This creates a pack mentality. Students focus on pleasing and imitating others. At the same time, Calvert says, they will attempt to outdo one another, posting increasingly cruel insults.
“I would just make fun of one particular person, because they were going after me,” sophomore Brady Sanders* said. “One post I did [about him] got 66 likes. He would just get embarrassed and he would post more and more stuff. It was hard to stop because we were all doing it.”
Despite the brevity of Yik Yak’s fame at East, sociology teacher Vicki Arndt-Helgeson and Calvert both believe that the damage done during those two days could be more detrimental than most of the bullies understand. Although it had negative consequences on Yik Yak, groupthink would later work in reverse when anonymous Twitter accounts fought back with compliments.
Cyberbullying is a unique form of bullying according to Arndt-Helgesen because it is permanent. Victims who kept screenshots of posts about themselves could revisit the insult, prolonging their embarrassment. This was a major concern of senior Jordan Hall, who spoke out against Yik Yak to the freshman choir and was the first student to ask Positweets to take action.
“People would send each other screenshots of it. They would try to laugh it off,” Hall said. “But it wasn’t funny, and everyone knew it. When you’re bullied, you sit and you just replay it over and over again, and there’s no escape from that.”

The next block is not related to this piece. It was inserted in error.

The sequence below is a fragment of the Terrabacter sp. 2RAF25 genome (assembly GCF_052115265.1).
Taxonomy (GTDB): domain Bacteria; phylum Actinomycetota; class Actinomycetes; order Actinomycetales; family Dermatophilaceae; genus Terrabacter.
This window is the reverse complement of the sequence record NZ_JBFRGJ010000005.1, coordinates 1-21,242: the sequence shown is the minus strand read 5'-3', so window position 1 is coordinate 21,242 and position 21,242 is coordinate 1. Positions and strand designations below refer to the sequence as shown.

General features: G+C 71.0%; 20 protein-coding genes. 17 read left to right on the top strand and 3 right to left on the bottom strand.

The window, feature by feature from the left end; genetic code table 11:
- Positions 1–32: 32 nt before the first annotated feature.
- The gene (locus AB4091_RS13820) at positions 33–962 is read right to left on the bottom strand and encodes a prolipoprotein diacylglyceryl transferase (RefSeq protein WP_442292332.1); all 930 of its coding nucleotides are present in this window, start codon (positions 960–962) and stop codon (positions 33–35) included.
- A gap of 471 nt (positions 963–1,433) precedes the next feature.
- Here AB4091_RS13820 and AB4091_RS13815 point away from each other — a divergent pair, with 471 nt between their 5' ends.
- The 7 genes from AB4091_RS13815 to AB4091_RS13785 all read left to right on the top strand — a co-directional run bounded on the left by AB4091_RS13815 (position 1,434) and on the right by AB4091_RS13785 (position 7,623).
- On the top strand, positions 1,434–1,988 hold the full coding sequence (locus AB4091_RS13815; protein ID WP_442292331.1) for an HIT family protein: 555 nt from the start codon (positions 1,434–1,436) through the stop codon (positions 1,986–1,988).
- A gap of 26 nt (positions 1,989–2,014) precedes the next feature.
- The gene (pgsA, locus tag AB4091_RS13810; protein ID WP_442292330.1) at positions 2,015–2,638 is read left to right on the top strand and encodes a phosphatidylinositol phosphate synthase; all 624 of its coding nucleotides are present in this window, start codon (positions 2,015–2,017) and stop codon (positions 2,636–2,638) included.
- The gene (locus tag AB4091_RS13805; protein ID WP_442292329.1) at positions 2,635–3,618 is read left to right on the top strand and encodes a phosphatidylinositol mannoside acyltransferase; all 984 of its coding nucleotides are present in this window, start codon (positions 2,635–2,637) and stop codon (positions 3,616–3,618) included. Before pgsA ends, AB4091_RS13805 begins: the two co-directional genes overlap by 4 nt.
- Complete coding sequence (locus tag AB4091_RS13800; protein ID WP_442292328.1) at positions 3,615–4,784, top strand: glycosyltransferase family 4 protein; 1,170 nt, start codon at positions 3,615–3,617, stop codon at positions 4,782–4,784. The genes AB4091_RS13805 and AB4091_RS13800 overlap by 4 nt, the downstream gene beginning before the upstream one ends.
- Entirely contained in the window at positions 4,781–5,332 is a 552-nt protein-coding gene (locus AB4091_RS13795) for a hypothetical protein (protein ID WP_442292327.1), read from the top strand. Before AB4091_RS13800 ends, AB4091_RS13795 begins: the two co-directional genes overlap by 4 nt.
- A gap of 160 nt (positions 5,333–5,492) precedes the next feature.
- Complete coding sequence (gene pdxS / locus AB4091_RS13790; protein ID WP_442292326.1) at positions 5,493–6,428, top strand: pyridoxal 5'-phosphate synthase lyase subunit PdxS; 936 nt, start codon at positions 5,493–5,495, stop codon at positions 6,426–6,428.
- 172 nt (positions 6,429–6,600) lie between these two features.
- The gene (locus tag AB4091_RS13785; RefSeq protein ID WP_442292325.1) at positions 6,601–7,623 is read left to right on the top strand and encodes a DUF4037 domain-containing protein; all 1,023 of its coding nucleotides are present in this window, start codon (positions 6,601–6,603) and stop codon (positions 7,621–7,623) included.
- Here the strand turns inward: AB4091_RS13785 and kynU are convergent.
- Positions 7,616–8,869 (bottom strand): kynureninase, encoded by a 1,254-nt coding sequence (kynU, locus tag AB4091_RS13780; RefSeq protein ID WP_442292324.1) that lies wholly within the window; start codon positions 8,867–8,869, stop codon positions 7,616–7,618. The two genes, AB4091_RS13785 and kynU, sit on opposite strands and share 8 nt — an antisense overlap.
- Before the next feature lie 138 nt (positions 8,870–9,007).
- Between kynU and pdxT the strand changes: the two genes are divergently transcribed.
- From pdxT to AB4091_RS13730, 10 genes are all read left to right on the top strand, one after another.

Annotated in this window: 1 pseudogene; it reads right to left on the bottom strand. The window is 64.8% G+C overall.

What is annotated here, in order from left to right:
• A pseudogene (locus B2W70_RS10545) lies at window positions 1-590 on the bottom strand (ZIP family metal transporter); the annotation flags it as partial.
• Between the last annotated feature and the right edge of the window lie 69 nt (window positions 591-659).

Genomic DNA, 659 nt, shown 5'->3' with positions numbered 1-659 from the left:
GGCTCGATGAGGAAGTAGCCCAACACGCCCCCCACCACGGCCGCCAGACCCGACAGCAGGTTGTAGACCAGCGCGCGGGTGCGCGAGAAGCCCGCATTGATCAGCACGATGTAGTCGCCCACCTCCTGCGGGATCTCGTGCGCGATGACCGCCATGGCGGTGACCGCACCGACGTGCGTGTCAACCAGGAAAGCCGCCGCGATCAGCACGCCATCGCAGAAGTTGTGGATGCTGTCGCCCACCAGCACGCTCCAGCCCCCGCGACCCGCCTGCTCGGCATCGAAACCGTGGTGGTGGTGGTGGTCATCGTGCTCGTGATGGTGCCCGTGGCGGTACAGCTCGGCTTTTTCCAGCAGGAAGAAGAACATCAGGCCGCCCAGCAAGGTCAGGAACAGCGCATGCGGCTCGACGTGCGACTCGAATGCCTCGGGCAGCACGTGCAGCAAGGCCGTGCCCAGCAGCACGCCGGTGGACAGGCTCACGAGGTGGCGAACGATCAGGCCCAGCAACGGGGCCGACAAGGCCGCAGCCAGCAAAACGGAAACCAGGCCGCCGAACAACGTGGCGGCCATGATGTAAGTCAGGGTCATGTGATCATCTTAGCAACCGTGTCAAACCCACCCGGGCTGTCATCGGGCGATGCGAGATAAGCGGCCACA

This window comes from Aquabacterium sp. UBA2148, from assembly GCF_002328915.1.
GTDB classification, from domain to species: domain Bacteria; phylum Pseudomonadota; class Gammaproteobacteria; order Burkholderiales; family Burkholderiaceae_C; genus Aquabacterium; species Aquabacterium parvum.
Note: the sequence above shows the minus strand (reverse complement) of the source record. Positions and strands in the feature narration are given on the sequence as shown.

To add to that embarrassment, cyberbullying occurs in a public forum. With over 500 students in the five-mile radius using the app at its peak, victims were surrounded by hundreds of anonymous bystanders. Calvert believes this could threaten the relationships between students.
“You don’t know who attacked you, but you also don’t know who just stood by and saw all of the nasty things that were said about you,” Calvert said. “It makes you wonder how people truly perceive you, how they define you.”
Before Yik Yak, principal John McKinney knew exactly how to enforce the East bullying policy. A first offense resulted in a stern discussion. Following offenses resulted in escalating punishments, ranging from detentions to in-school or out-of-school suspensions. Punishing behavior on Yik Yak was different.
After having a steady stream of students request confidential meetings to discuss Yik Yak on Thursday, McKinney downloaded the app, aiming to find a way to stem the tide. He watched as the feed refreshed itself, stuffed with insults and attacks on students.
After hours of watching, McKinney could only make guesses. He had no way to catch perpetrators.
The anonymity kept McKinney’s involvement to a minimum. Hosting a faculty meeting to warn against Yik Yak and making an all-school announcement at the end of school on Friday was all that McKinney could do.
“I could watch and monitor what was happening, but there was very little that the administration could do,” McKinney said. “I had students coming in and telling me that they weren’t involved, but there was no way for us to find out who was actually involved. We had to leave it to the students to handle.”